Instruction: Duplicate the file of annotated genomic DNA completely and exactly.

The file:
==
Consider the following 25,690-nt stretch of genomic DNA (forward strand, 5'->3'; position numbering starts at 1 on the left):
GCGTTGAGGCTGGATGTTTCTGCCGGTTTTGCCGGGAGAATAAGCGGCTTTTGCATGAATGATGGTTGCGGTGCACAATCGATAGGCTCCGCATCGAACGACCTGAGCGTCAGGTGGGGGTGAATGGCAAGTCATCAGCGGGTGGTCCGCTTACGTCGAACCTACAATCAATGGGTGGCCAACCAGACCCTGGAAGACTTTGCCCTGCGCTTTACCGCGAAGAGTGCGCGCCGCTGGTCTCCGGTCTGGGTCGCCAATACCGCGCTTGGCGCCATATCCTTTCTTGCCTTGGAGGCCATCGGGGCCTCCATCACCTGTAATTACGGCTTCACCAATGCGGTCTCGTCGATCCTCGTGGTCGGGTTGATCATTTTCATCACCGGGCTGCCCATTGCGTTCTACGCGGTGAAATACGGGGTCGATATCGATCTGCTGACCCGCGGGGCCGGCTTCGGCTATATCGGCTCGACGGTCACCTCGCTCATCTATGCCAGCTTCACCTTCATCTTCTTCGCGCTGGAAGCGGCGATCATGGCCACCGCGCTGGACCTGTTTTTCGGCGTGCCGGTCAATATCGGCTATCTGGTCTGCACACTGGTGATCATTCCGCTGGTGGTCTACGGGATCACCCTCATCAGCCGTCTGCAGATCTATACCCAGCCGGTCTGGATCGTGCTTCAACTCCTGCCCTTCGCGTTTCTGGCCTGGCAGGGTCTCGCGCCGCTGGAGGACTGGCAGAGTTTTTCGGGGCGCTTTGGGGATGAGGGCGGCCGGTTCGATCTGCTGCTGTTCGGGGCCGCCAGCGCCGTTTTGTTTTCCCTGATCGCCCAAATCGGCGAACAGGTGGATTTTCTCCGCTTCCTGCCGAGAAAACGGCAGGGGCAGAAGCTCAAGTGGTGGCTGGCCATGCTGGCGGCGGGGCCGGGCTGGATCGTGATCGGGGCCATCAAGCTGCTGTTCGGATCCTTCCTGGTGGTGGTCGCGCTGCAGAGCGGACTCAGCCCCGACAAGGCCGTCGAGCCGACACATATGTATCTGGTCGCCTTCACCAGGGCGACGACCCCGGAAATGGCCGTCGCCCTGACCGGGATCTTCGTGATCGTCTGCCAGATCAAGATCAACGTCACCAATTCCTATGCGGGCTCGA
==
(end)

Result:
Consider the following 25,690-nt stretch of genomic DNA (forward strand, 5'->3'; position numbering starts at 1 on the left):
GCGTTGAGGCTGGATGTTTCTGCCGGTTTTGCCGGGAGAATAAGCGGCTTTTGCATGAATGATGGTTGCGGTGCACAATCGATAGGCTCCGCATCGAACGACCTGAGCGTCAGGTGGGGGTGAATGGCAAGTCATCAGCGGGTGGTCCGCTTACGTCGAACCTACAATCAATGGGTGGCCAACCAGACCCTGGAAGACTTTGCCCTGCGCTTTACCGCGAAGAGTGCGCGCCGCTGGTCTCCGGTCTGGGTCGCCAATACCGCGCTTGGCGCCATATCCTTTCTTGCCTTGGAGGCCATCGGGGCCTCCATCACCTGTAATTACGGCTTCACCAATGCGGTCTCGTCGATCCTCGTGGTCGGGTTGATCATTTTCATCACCGGGCTGCCCATTGCGTTCTACGCGGTGAAATACGGGGTCGATATCGATCTGCTGACCCGCGGGGCCGGCTTCGGCTATATCGGCTCGACGGTCACCTCGCTCATCTATGCCAGCTTCACCTTCATCTTCTTCGCGCTGGAAGCGGCGATCATGGCCACCGCGCTGGACCTGTTTTTCGGCGTGCCGGTCAATATCGGCTATCTGGTCTGCACACTGGTGATCATTCCGCTGGTGGTCTACGGGATCACCCTCATCAGCCGTCTGCAGATCTATACCCAGCCGGTCTGGATCGTGCTTCAACTCCTGCCCTTCGCGTTTCTGGCCTGGCAGGGTCTCGCGCCGCTGGAGGACTGGCAGAGTTTTTCGGGGCGCTTTGGGGATGAGGGCGGCCGGTTCGATCTGCTGCTGTTCGGGGCCGCCAGCGCCGTTTTGTTTTCCCTGATCGCCCAAATCGGCGAACAGGTGGATTTTCTCCGCTTCCTGCCGAGAAAACGGCAGGGGCAGAAGCTCAAGTGGTGGCTGGCCATGCTGGCGGCGGGGCCGGGCTGGATCGTGATCGGGGCCATCAAGCTGCTGTTCGGATCCTTCCTGGTGGTGGTCGCGCTGCAGAGCGGACTCAGCCCCGACAAGGCCGTCGAGCCGACACATATGTATCTGGTCGCCTTCACCAGGGCGACGACCCCGGAAATGGCCGTCGCCCTGACCGGGATCTTCGTGATCGTCTGCCAGATCAAGATCAACGTCACCAATTCCTATGCGGGCTCGA